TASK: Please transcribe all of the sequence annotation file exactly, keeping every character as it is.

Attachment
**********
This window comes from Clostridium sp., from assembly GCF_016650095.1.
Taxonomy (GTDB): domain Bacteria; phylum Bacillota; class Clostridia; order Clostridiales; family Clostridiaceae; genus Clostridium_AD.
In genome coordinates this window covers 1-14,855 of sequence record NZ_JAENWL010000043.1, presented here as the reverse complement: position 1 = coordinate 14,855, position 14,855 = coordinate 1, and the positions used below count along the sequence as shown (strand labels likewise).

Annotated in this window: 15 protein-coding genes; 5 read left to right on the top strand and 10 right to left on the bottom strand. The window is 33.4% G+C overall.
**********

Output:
This window comes from Clostridium sp., from assembly GCF_016650095.1.
Taxonomy (GTDB): domain Bacteria; phylum Bacillota; class Clostridia; order Clostridiales; family Clostridiaceae; genus Clostridium_AD.
In genome coordinates this window covers 1-14,855 of sequence record NZ_JAENWL010000043.1, presented here as the reverse complement: position 1 = coordinate 14,855, position 14,855 = coordinate 1, and the positions used below count along the sequence as shown (strand labels likewise).

Annotated in this window: 15 protein-coding genes; 5 read left to right on the top strand and 10 right to left on the bottom strand. The window is 33.4% G+C overall.